It takes determination to alienate dovish and affable nations like Canada and Sweden. Google ‘backlash china’ and you see just how much Xi Jinping has managed to damage his country’s reputation in maybe just 18 to 24 months. The Maldives, Huawei, Senator Sam Dastyari, Hambantota port, CEFC, Kenyan standard-gauge railway, Country Garden/Forest City, Gwadar, Venezuela, Anne-Marie Brady, Taiwan-bludgeoning, Canadians-as-hostages, Huang ‘Australia giant baby’ Xiangmo, Confucius Institutes – not to mention domestically sourced PR nightmares like Uighur prison camps, the social-credit panopticon, etc.
It’s as if when Xi came to power, someone wiped all of Beijing’s institutional knowledge of the outside world, and they’re blundering around learning from scratch. The shock! of realizing that corrupt overseas governments might give way to leaders who recoil at exploitative Belt and Road deals. The disbelief that, rather than sign up to become vassal states, places like Poland and the Czech Republic might see through ‘the purely congratulatory tone of 16+1 lavish events’.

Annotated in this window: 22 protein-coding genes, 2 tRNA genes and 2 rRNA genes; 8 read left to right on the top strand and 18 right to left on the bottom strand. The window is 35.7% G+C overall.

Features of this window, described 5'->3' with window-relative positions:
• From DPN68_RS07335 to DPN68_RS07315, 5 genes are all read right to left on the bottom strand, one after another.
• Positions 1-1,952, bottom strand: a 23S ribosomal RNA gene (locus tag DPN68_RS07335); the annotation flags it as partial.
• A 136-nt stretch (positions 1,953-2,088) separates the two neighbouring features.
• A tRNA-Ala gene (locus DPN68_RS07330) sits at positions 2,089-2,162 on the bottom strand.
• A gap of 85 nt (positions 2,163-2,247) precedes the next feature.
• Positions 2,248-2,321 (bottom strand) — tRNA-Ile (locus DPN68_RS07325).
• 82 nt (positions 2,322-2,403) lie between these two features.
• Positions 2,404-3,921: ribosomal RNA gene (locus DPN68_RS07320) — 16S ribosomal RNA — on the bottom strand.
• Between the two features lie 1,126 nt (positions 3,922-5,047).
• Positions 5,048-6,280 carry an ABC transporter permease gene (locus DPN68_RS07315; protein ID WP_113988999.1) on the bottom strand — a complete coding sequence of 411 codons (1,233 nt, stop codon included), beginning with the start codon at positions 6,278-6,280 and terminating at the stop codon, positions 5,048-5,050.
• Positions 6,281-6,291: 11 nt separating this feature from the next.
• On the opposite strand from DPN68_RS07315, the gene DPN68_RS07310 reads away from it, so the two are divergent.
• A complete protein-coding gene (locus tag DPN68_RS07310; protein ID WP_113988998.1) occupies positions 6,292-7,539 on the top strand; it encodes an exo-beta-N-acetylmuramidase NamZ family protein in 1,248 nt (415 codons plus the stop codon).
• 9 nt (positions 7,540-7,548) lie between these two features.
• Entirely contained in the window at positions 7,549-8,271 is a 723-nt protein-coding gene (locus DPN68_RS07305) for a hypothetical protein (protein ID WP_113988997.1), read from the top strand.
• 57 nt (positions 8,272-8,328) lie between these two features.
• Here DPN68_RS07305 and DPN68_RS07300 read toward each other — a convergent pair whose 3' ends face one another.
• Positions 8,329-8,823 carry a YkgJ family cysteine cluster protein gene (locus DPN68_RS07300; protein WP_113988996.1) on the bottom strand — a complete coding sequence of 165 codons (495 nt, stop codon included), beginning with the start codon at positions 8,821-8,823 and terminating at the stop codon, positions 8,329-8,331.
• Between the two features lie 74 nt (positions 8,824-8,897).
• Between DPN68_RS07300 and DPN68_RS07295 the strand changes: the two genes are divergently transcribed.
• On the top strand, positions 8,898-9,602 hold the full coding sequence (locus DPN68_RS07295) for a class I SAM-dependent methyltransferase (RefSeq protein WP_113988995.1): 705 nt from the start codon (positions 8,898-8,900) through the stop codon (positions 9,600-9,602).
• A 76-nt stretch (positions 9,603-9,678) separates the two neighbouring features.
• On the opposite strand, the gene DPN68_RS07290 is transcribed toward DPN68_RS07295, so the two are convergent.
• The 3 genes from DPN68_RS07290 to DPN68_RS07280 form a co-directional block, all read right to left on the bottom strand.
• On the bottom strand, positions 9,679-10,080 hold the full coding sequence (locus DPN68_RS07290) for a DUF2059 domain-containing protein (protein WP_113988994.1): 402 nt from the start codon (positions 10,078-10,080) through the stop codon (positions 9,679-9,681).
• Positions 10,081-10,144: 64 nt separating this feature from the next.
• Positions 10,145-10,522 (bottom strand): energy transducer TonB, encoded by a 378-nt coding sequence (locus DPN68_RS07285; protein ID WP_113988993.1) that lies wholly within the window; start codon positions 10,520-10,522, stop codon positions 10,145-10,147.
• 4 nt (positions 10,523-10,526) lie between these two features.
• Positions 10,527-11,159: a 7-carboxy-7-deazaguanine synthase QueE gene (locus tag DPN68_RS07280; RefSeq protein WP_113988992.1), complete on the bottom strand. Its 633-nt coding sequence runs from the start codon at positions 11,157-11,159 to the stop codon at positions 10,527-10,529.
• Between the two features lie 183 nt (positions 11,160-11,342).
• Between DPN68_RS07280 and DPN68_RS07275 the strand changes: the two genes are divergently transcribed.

Huawei seems to have been the tipping point. You want shock? Respectable Chinese global tech giant business model based on bribery. And it’s inseparable from the state. Here’s a good piece on the implications for Australia (and everywhere). Clunky responses to this fall from grace reflect Beijing’s own ineptness: faux legal opinions, trying to bully Australian businesses, a not-quite-clever ad campaign in NZ.
Xi’s relaunch of the China brand as obnoxious highlights how misreading can go both ways. An Atlantic piece ditches old US assumptions and describes how Washington faces a China that is powerful but also undergoing likely economic stagnation and internal decay. On which point, here’s Michael Pettis on China’s GDP – or how Beijing cooks the books (also a layman-friendly reminder of the inadequacies of economic growth measurements generally).
I declare the weekend open with some fizz: Coca-Cola on its 40th anniversary in China.